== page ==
Since many of my friends and colleagues are contemplating leaving the planet this week, I thought it might be a useful time to reflect on life on Mars. Earlier this year I allowed myself to become completely immersed in Kim Stanley Robinson’s Mars Trilogy. Red Mars stands as one of my favorite reads over the past year and that we before we had the opportunity to chat with Stan Robinson on the Caraheard podcast.
Over the last month or so, I’ve been working my way through Philip K Dick’s massive and engrossing corpus of work largely motivated by a paper that I have to give next week on archaeology, object biography, and technology. I’ve been fascinated with Dick’s interest in how the authenticity of objects (not just their tangible reality) anchored humans in time. This weekend, I read Dick’s Martian Time-Slip (1964) which deals less with objects and more with time and the human mind. Dick’s meditation on autism and schizophrenia are outdated and set on a wonderfully dated view of Mars filled with ample oxygen to breath, running water through ancient canals, and mystical aboriginal Martians who struggle to survive the encroachment of immigrants from earth.
Like Robinson’s Mars, the red planet is governed by an unease combination of the United Nation, national interests – concentrated in particular settlements – and folks engaged in particular kinds of work. One of the kingpins in Martian politics, for example, was Arnie Kott, the head of the Water Workers’ Union. Repairman, like the protagonist Jack Bohlen, were in high demand as the links to Earth remained tenuous despite regular contact. The Martian landscape was dry and the modest farms depended on water provided by the ancient network of canals that were maintained by officials from the U.N. The rugged FDR mountain range represented the margins of settlement, but were targeted by the U.N. for a massive co-opt style housing complex that would further displace the indigenous Martians and transform the local political scene. Arnie Kott looked to harness the power of autistic or schizophrenic minds (which Dick conflates) to see into the future or perhaps change the past. Unfortunately, the future of this complex witnessed by Jack Bohlen’s autistic neighbor was a beyond terrifying failure.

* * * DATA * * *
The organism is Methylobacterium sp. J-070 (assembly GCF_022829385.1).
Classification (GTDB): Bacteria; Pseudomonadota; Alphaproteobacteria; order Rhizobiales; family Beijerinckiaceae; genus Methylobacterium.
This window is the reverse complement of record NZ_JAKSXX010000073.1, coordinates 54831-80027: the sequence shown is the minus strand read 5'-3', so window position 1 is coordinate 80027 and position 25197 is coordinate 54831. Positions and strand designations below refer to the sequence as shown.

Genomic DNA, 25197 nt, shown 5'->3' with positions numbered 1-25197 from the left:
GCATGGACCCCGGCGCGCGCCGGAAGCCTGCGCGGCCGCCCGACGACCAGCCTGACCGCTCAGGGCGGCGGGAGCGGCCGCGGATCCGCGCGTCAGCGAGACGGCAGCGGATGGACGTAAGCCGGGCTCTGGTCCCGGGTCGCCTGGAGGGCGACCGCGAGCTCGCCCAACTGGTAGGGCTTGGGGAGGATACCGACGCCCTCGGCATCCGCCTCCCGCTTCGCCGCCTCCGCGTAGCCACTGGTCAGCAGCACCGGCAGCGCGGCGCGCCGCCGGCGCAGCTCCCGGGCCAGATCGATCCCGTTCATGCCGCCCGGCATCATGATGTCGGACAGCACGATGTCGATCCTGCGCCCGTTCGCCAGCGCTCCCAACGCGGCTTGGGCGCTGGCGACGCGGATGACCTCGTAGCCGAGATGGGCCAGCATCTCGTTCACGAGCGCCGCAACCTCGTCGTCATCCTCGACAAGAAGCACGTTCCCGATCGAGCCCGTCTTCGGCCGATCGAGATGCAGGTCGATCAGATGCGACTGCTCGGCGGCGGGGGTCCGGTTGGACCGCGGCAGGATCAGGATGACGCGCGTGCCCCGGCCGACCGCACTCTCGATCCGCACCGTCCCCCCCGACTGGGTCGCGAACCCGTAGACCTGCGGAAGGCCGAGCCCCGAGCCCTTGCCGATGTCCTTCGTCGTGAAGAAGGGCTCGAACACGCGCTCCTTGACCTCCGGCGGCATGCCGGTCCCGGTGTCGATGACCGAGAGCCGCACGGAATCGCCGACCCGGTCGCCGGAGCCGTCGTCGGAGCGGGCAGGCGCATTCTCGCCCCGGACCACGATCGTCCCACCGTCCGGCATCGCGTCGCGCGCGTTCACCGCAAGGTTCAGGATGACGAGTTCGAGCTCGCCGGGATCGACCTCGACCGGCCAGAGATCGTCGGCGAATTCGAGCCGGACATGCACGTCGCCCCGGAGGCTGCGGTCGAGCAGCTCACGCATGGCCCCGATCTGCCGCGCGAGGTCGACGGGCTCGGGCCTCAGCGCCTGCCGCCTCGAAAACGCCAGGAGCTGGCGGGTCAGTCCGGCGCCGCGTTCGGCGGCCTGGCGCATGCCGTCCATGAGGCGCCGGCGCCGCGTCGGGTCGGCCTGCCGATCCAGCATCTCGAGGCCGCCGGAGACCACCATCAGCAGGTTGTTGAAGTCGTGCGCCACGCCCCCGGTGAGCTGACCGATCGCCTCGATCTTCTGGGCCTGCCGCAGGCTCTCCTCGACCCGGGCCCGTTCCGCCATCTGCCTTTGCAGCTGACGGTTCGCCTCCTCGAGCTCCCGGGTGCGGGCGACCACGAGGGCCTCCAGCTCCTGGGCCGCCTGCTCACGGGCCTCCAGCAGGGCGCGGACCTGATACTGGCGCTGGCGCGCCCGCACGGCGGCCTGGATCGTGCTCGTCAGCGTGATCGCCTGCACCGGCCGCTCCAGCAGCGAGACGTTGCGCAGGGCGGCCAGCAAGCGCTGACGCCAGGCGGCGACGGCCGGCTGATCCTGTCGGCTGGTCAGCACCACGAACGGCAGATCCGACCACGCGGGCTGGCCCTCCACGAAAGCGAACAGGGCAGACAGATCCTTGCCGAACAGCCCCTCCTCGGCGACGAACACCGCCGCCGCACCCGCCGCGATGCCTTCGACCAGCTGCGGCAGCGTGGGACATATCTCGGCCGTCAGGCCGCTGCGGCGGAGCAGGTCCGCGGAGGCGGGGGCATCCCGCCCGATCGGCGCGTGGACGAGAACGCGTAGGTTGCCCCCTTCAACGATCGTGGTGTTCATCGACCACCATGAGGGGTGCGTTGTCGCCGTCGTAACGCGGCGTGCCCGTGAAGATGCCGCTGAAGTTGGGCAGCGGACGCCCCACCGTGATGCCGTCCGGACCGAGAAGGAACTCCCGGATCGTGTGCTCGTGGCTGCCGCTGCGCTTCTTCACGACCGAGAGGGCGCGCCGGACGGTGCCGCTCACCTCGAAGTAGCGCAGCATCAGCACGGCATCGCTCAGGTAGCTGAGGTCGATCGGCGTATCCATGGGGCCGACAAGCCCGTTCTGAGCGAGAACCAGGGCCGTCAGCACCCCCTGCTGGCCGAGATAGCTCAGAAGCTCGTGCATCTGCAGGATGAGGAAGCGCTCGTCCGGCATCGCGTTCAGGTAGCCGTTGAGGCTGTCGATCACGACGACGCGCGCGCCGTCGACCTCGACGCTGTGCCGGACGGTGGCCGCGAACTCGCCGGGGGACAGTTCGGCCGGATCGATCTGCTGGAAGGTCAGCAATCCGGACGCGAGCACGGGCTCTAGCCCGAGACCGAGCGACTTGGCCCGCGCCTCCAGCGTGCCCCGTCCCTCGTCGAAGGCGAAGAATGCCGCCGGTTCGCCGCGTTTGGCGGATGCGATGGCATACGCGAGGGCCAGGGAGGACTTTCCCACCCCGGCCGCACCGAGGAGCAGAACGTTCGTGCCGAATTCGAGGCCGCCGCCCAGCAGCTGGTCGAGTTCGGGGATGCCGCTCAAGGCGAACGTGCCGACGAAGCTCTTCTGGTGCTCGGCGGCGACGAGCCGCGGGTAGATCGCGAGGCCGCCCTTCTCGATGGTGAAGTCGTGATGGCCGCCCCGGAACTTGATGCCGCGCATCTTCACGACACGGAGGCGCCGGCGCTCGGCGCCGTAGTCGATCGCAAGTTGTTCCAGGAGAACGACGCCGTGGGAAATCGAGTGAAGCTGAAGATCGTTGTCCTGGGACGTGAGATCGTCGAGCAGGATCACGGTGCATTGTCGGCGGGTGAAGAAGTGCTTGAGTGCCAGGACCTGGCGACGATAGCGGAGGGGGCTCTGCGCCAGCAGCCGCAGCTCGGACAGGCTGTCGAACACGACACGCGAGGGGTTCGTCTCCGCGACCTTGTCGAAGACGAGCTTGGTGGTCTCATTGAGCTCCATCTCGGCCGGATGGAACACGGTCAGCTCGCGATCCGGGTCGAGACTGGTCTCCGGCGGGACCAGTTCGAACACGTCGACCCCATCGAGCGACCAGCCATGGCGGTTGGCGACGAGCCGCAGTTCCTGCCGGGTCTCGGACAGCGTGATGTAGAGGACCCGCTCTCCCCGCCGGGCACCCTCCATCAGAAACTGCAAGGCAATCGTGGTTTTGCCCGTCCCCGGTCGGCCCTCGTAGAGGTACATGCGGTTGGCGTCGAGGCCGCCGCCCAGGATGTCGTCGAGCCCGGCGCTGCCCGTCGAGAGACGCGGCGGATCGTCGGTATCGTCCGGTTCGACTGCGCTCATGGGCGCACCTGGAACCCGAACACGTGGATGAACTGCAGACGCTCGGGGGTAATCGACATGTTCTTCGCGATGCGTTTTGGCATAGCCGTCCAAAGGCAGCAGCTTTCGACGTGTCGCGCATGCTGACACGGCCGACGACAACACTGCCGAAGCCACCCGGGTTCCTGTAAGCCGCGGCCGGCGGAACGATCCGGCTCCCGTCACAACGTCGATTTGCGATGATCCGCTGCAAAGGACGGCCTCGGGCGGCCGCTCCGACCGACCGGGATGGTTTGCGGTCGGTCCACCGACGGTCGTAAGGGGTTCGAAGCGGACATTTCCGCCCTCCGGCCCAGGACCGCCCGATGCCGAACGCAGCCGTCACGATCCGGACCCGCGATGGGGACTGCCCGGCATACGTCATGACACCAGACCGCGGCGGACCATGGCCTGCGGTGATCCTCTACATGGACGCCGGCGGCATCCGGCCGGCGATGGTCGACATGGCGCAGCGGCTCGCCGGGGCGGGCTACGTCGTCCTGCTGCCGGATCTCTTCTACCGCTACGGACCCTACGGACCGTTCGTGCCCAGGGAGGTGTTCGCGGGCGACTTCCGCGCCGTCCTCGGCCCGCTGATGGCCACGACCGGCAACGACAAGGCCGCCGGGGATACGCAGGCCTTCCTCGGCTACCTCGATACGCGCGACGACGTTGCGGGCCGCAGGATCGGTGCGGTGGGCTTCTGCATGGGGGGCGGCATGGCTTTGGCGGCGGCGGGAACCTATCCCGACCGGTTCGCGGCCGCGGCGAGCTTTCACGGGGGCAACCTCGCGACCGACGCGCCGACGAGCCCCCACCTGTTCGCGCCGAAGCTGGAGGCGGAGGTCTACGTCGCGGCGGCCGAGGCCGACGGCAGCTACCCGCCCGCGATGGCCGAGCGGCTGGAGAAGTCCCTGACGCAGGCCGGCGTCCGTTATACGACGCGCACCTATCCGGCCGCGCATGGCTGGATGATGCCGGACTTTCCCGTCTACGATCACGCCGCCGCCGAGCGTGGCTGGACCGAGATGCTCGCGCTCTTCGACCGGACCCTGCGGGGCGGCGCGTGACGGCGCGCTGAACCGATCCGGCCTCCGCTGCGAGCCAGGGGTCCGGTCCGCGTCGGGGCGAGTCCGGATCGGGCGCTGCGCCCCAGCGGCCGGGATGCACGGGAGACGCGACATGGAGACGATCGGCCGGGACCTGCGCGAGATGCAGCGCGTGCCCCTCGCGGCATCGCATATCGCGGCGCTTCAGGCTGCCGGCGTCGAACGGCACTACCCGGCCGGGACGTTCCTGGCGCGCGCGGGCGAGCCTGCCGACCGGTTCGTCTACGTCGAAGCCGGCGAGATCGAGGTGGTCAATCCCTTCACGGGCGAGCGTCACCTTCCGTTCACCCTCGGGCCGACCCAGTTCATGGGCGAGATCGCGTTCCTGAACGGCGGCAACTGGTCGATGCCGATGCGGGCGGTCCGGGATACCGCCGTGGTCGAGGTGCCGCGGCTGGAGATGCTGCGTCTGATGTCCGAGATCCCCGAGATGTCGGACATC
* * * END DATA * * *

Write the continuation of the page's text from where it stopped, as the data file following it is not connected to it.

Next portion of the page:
The landscapes offered by Dick reflects an archaeology of a Martian past that offers an obvious prelude to the Martian landscapes of Kim Stanley Robinson. This is hardly surprising as Robinson wrote on Dick’s work for his dissertation.